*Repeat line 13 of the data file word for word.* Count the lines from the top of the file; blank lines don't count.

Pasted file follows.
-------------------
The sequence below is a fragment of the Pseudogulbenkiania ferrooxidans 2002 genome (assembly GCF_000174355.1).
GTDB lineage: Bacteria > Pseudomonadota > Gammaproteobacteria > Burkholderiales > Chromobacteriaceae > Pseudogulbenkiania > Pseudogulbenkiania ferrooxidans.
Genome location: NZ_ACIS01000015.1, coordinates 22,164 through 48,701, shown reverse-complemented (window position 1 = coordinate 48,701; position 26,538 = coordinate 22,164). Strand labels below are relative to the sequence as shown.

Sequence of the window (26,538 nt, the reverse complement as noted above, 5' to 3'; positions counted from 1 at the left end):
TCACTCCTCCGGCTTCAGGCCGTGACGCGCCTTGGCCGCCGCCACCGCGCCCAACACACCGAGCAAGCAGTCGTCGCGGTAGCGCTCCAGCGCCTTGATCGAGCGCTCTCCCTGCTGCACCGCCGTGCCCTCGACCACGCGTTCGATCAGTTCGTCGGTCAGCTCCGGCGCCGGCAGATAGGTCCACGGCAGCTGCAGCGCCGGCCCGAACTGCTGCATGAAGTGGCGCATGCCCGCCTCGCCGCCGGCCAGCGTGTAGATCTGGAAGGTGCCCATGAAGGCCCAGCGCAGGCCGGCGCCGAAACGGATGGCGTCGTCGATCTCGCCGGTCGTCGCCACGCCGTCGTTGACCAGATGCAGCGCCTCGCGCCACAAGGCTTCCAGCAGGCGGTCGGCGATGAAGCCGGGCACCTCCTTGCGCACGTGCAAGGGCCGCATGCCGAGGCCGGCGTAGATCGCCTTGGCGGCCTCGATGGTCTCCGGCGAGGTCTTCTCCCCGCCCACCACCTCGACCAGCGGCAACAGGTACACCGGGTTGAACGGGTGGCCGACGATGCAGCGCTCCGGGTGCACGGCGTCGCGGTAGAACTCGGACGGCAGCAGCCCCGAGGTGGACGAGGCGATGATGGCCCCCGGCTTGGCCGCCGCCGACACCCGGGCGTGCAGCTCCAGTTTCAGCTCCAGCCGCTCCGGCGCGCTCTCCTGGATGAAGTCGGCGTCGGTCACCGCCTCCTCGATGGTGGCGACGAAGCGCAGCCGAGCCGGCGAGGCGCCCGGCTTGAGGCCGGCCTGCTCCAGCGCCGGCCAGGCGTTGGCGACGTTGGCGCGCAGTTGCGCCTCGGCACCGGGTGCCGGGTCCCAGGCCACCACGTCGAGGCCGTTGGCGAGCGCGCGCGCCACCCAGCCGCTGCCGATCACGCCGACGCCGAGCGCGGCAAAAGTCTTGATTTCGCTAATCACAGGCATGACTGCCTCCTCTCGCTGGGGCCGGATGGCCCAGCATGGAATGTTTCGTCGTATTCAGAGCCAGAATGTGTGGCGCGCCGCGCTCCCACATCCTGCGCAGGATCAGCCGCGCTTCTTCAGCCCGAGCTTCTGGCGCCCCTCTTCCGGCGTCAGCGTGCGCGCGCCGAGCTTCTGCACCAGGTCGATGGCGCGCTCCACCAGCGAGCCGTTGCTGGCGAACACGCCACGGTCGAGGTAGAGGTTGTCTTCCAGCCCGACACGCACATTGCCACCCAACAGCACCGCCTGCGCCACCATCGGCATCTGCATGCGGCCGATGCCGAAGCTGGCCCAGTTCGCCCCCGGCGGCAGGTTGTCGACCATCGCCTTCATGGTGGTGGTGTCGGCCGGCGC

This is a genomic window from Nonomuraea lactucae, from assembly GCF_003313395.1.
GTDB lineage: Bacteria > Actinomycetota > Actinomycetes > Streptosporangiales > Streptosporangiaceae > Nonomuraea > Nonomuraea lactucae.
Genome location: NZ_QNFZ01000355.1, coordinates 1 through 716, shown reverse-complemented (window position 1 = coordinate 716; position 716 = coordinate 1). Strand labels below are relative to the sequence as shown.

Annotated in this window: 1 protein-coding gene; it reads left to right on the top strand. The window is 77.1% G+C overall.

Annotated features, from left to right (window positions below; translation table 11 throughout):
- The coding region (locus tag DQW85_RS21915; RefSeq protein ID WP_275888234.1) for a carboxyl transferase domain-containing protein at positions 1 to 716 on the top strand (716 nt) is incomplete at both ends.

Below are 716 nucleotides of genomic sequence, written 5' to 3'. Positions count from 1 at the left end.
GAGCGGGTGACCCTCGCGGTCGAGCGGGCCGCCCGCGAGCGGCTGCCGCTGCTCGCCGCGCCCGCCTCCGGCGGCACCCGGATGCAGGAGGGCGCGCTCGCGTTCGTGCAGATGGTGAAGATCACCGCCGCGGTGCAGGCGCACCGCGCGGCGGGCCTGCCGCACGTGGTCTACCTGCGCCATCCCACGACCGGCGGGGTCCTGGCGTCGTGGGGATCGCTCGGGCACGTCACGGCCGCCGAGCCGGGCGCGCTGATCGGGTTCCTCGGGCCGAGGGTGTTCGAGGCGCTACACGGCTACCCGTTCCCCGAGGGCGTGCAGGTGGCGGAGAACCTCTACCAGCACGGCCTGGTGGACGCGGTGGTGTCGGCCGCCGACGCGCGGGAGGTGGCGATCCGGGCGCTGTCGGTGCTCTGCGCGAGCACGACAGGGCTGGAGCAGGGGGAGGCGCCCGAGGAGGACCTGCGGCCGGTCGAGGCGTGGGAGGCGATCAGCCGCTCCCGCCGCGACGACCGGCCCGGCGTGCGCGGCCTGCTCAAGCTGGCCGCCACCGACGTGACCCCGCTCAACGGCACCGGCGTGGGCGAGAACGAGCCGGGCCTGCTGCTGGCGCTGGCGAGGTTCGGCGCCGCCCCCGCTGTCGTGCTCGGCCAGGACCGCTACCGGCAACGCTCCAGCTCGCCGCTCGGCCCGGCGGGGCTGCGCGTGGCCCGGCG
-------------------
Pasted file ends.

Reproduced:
GAGCGGGTGACCCTCGCGGTCGAGCGGGCCGCCCGCGAGCGGCTGCCGCTGCTCGCCGCGCCCGCCTCCGGCGGCACCCGGATGCAGGAGGGCGCGCTCGCGTTCGTGCAGATGGTGAAGATCACCGCCGCGGTGCAGGCGCACCGCGCGGCGGGCCTGCCGCACGTGGTCTACCTGCGCCATCCCACGACCGGCGGGGTCCTGGCGTCGTGGGGATCGCTCGGGCACGTCACGGCCGCCGAGCCGGGCGCGCTGATCGGGTTCCTCGGGCCGAGGGTGTTCGAGGCGCTACACGGCTACCCGTTCCCCGAGGGCGTGCAGGTGGCGGAGAACCTCTACCAGCACGGCCTGGTGGACGCGGTGGTGTCGGCCGCCGACGCGCGGGAGGTGGCGATCCGGGCGCTGTCGGTGCTCTGCGCGAGCACGACAGGGCTGGAGCAGGGGGAGGCGCCCGAGGAGGACCTGCGGCCGGTCGAGGCGTGGGAGGCGATCAGCCGCTCCCGCCGCGACGACCGGCCCGGCGTGCGCGGCCTGCTCAAGCTGGCCGCCACCGACGTGACCCCGCTCAACGGCACCGGCGTGGGCGAGAACGAGCCGGGCCTGCTGCTGGCGCTGGCGAGGTTCGGCGCCGCCCCCGCTGTCGTGCTCGGCCAGGACCGCTACCGGCAACGCTCCAGCTCGCCGCTCGGCCCGGCGGGGCTGCGCGTGGCCCGGCG